# EE445S Real-Time Digital Signal Processing Lab - Homework 1 Hints

Homework #1: Assignment in Word and PDF formats.
• As much as possible, the TAs, grader and I would like to give you feedback on your critical thinking processes on all assignments in the class. To this end, the grader has given the following feedback on homework assignments:
• Please keep all parts of a question together. Avoid separating the code/plots from the rest of the question. Remember that both code and plots need to be included and legible in order to get full credit.
• Label graph axes, including units. Missing or incorrect units may result in point deduction.
• When doing calculations, keep them in order with your final solution at the end (or the bottom). Simplify as much as possible, including convolutions.
• Show all of your work. Do not just give a final answer.

• For the names of Matlab functions for common signals, please see Common Signals in Matlab. You can receive help on a particular Matlab command by typing `help exp` and use the `lookfor` command to find a Matlab command for a given task.

• Problem 1.1. This problem concerns four commonly used building blocks in systems.

(a) The problem concerns a five-tap (or five-coefficient) discrete-time averaging filter.

The five-tap discrete-time averaging filter, with input x[n] and output y[n], is described by

```y[n] = 1/5 x[n] + 1/5 x[n-1] + 1/5 x[n-2] + 1/5 x[n-3] + 1/5 x[n-4]
```
Five taps means five terms. To compute the current output y[n], we average the current input value x[n] and the previous four input values.

(c) The discrete-time analogy to integration is summation. For the discrete-time integrator, the relationship between the input x[n] and output y[n] for n ≥ 0 becomes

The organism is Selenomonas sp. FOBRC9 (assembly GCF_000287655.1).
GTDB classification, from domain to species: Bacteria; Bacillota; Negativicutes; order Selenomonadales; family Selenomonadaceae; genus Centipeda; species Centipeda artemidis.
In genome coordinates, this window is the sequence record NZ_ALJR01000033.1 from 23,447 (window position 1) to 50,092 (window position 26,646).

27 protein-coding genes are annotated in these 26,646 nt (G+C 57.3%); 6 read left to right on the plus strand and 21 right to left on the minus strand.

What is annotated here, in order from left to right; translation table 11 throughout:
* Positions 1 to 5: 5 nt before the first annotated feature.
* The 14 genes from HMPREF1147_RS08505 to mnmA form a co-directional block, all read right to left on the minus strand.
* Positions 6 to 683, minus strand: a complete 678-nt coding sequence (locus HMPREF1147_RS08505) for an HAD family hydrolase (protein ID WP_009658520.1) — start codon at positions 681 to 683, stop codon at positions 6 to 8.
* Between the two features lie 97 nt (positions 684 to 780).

```        n
---|
\
y[n] =   |  x[m]
/
---|
m = 0
```
The above equation is not terribly efficient as the amount of memory to store previous input values grows without bound as n increases. A computationally efficient version of the equation is given below:
y[n] = y[n-1] + x[n]
with initial condition y[-1] = 0
The discrete-time integrator, a.k.a. running summation, is an example of an infinite impulse response filter. That is, the impulse response is infinite in non-zero extent.

• Problem 1.2: For cos( angle(t) ), the instantaneous frequency in rad/s is d/dt angle(t).
• Consider the familiar case of angle(t) = 2 pi f0 t. Instantaneous frequency is 2 pi f0.
• For the chirp signal, angle(t) = 2 pi (f0 + 1/2 fstep t) t. Instantaneous frequency is 2 pi (f0 + fstep t).

(b) The Matlab command `plotspec` is defined by the Matlab file plotspec.m that comes with the JSK book. The `plotspec` function takes the time-domain signal and the sampling time as arguments, and plots the time-domain waveform and the magnitude of its Fourier transform. The Fourier transform give the average frequency content in the time-domain signal, and does not indicate at what times the frequencies occur.

The `plotspec` command will accept the vector of amplitude values in the time domain and a sampling period Ts. It will plot the signal in the continuous-time domain (top plot) and in the frequency domain (bottom plot). The time-domain plot assumes that the time-domain signal starts at t = 0. The magnitude response will be plotted over the frequencies -1/2 fs to 1/2 fs, where fs is the sampling rate.